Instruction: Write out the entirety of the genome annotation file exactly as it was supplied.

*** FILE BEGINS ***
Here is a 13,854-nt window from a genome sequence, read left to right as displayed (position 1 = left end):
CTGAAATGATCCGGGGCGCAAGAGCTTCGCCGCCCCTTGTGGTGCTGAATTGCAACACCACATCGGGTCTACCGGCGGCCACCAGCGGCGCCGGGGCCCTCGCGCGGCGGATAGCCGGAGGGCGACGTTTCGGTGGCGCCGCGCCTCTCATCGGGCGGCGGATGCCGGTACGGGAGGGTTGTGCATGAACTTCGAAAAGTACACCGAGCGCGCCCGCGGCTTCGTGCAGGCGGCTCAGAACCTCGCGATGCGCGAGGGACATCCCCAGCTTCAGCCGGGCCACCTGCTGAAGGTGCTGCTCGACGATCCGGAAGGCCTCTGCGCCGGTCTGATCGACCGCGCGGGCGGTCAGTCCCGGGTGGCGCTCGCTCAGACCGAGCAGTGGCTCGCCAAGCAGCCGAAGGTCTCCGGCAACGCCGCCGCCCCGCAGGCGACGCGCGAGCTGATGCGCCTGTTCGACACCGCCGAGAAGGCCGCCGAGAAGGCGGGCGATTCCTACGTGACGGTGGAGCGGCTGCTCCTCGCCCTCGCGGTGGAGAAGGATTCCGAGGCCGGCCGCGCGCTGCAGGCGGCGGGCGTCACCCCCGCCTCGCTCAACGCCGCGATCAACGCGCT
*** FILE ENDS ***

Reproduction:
Here is a 13,854-nt window from a genome sequence, read left to right as displayed (position 1 = left end):
CTGAAATGATCCGGGGCGCAAGAGCTTCGCCGCCCCTTGTGGTGCTGAATTGCAACACCACATCGGGTCTACCGGCGGCCACCAGCGGCGCCGGGGCCCTCGCGCGGCGGATAGCCGGAGGGCGACGTTTCGGTGGCGCCGCGCCTCTCATCGGGCGGCGGATGCCGGTACGGGAGGGTTGTGCATGAACTTCGAAAAGTACACCGAGCGCGCCCGCGGCTTCGTGCAGGCGGCTCAGAACCTCGCGATGCGCGAGGGACATCCCCAGCTTCAGCCGGGCCACCTGCTGAAGGTGCTGCTCGACGATCCGGAAGGCCTCTGCGCCGGTCTGATCGACCGCGCGGGCGGTCAGTCCCGGGTGGCGCTCGCTCAGACCGAGCAGTGGCTCGCCAAGCAGCCGAAGGTCTCCGGCAACGCCGCCGCCCCGCAGGCGACGCGCGAGCTGATGCGCCTGTTCGACACCGCCGAGAAGGCCGCCGAGAAGGCGGGCGATTCCTACGTGACGGTGGAGCGGCTGCTCCTCGCCCTCGCGGTGGAGAAGGATTCCGAGGCCGGCCGCGCGCTGCAGGCGGCGGGCGTCACCCCCGCCTCGCTCAACGCCGCGATCAACGCGCT